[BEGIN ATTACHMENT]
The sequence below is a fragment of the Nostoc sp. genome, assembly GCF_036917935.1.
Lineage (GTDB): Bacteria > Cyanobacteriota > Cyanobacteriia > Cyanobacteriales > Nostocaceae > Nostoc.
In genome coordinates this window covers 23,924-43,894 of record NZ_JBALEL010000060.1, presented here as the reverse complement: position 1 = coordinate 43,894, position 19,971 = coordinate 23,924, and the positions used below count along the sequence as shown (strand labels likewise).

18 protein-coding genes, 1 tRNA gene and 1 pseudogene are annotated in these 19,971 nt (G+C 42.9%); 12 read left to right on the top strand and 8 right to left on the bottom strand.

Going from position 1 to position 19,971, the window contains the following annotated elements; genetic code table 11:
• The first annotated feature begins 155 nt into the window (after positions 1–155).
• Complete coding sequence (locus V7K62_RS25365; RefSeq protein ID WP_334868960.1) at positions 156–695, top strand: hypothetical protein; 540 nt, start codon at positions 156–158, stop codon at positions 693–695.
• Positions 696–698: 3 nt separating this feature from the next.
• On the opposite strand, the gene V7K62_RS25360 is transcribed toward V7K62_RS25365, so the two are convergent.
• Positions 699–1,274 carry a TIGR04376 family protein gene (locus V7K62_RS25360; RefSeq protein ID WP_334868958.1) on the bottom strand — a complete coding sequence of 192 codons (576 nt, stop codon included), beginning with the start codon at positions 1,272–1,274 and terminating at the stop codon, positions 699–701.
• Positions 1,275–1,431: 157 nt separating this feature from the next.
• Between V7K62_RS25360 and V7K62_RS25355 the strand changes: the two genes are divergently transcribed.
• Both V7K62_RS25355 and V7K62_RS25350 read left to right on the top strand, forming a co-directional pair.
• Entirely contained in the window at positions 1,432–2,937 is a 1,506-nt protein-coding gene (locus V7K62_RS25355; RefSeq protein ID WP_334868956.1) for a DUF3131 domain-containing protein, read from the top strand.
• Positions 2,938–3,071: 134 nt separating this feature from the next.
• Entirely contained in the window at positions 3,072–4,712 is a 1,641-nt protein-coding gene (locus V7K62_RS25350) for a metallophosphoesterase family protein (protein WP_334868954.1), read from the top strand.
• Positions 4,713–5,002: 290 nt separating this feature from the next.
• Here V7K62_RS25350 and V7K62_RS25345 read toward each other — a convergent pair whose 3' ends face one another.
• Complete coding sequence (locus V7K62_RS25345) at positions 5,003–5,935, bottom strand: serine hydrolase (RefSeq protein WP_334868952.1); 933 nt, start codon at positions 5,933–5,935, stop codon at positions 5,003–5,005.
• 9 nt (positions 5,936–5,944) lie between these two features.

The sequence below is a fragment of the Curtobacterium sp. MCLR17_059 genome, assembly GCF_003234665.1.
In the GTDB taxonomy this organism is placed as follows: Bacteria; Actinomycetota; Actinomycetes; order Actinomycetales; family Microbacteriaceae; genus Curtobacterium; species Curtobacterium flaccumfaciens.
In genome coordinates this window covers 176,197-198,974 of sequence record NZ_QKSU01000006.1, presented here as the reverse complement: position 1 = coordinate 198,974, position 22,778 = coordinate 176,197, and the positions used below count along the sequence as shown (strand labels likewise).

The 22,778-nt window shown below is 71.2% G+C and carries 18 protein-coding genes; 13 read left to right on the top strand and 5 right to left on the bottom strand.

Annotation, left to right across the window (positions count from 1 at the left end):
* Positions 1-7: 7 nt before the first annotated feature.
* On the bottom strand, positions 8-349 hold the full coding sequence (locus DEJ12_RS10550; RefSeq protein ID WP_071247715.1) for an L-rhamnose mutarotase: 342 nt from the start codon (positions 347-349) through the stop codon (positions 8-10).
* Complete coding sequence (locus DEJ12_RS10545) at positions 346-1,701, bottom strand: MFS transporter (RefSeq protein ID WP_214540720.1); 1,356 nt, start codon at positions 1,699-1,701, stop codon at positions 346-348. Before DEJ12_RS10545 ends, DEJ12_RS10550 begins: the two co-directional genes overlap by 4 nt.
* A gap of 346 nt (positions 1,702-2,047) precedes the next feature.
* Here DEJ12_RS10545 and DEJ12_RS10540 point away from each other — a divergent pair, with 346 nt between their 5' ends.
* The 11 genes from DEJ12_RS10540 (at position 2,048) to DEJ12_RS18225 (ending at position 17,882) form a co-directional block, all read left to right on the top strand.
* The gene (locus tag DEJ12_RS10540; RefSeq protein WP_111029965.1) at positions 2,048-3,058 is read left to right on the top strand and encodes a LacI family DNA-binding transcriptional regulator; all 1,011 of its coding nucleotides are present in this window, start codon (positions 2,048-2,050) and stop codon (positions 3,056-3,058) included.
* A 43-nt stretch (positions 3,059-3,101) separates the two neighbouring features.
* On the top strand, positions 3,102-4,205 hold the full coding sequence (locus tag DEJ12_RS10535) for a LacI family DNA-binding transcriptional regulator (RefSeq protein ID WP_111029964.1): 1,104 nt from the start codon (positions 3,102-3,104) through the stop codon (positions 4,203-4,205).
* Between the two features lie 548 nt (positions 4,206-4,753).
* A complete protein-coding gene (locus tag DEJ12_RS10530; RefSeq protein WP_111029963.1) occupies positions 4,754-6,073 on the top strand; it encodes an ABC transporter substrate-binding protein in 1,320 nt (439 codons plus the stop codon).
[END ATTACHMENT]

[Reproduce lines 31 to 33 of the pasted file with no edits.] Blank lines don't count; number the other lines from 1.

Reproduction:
* The 11 genes from DEJ12_RS10540 (at position 2,048) to DEJ12_RS18225 (ending at position 17,882) form a co-directional block, all read left to right on the top strand.
* The gene (locus tag DEJ12_RS10540; RefSeq protein WP_111029965.1) at positions 2,048-3,058 is read left to right on the top strand and encodes a LacI family DNA-binding transcriptional regulator; all 1,011 of its coding nucleotides are present in this window, start codon (positions 2,048-2,050) and stop codon (positions 3,056-3,058) included.
* A 43-nt stretch (positions 3,059-3,101) separates the two neighbouring features.